Creating a living will ensures your future health care decisions and plans are respected. A living will is a legal document outlining medical treatment preferences and end-of-life care if you can't communicate or make decisions for yourself.
The new tax law will allow Americans’especially
older workers’to contribute more to tax-deferred retirement plans.
Under the old law, the most you could contribute
to a traditional Individual Retirement Account (IRA) or a Roth IRA was $2,000 a
year. Under the new law, this limit will rise to $3,000 a year in 2002, $4,000 a
year in 2005, and $5,000 a year in 2008.
Also starting next year, the government will
provide a tax credit to low-income workers who contribute to a retirement plan
at work. Married persons with gross incomes of $50,000 or less, or singles with
incomes of $25,000 or less, are eligible. The lower the income, the higher the
The allowable limits on contributions to 401(k),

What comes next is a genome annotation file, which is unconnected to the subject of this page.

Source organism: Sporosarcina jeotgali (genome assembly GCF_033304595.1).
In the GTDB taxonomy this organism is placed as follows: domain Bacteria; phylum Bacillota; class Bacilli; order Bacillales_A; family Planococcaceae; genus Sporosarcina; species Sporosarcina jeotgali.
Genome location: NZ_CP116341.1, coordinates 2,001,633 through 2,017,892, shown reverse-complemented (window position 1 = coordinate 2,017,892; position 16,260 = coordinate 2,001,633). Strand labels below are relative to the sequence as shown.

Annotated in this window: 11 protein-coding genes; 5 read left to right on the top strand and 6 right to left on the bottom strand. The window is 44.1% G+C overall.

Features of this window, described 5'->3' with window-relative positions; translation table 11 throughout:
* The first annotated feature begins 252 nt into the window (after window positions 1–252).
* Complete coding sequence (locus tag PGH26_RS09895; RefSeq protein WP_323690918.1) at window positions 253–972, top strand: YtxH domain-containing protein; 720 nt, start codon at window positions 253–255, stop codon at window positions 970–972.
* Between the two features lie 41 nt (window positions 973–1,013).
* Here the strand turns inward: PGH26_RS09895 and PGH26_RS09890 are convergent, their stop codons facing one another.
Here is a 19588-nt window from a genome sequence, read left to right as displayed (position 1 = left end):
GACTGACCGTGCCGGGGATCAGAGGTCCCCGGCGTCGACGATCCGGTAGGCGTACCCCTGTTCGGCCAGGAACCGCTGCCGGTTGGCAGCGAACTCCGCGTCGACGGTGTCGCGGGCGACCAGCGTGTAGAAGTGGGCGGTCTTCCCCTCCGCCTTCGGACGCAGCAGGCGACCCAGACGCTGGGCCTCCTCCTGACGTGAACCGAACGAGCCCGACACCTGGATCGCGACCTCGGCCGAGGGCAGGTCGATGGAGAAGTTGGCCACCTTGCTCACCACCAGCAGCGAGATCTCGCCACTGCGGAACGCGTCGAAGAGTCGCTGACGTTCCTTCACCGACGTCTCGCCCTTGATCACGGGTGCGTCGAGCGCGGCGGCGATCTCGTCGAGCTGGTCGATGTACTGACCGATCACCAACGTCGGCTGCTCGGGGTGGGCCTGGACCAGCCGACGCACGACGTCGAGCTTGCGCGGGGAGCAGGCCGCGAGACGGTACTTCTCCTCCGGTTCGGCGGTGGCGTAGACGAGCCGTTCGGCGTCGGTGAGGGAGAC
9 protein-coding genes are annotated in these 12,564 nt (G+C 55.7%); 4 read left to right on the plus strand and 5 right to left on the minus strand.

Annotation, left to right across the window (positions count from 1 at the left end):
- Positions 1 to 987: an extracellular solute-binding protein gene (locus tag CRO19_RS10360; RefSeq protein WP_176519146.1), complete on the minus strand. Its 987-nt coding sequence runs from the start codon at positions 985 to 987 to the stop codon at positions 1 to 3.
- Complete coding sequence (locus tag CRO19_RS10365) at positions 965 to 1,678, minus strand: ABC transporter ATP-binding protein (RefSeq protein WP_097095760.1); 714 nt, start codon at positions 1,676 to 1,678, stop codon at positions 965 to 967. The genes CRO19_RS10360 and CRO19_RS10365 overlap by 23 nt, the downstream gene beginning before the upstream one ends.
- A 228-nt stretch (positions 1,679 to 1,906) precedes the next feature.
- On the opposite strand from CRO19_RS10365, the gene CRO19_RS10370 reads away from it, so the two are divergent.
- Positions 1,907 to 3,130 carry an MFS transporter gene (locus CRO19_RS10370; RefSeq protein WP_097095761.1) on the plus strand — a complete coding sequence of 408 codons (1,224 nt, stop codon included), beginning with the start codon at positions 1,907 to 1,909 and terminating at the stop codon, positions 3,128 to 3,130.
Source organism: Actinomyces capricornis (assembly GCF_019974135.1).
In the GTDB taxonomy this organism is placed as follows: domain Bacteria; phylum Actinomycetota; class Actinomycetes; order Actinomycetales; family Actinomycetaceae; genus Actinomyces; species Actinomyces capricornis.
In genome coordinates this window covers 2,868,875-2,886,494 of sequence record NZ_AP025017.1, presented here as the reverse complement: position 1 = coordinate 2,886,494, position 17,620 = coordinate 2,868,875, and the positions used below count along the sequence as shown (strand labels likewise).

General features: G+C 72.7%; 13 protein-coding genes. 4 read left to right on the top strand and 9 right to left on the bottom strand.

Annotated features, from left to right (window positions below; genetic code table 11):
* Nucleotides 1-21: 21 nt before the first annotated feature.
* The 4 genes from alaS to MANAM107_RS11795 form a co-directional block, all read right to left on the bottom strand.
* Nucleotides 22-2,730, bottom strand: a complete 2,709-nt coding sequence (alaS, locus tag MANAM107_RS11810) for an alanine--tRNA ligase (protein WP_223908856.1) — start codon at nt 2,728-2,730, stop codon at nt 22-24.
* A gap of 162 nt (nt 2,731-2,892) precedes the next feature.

403(b), 457 and salary-reduction type of Simplified Employee Pension (SAR-SEP)
will also rise. Generally, $10,500 is the most that can be put into these plans
now on a pre-tax basis. Under the new tax bill, the limit will increase to
$11,000 in 2002 and then go up by $1,000 each year after that until it reaches
$15,000 in 2006. At that point, the annual limit will rise with inflation, but
only in increments of $500 a year.
Workers 50 or older will be able to contribute
even more to such plans. Older workers may set aside an additional $1,000 next
year, an additional $2,000 in 2003, an additional $3,000 in 2004, an additional
$4,000 in 2005 and an additional $5,000 in 2006 and beyond.
The new law also makes it easier for those
changing jobs to shift funds from one type of retirement plan to another.
Starting in 2002, employees will be able to move money freely between and among
401(k), 403(b) and similar plans. Also, “after-tax” contributions to
401(k) or similar plans will generally be transferable to a traditional IRA or
another retirement plan.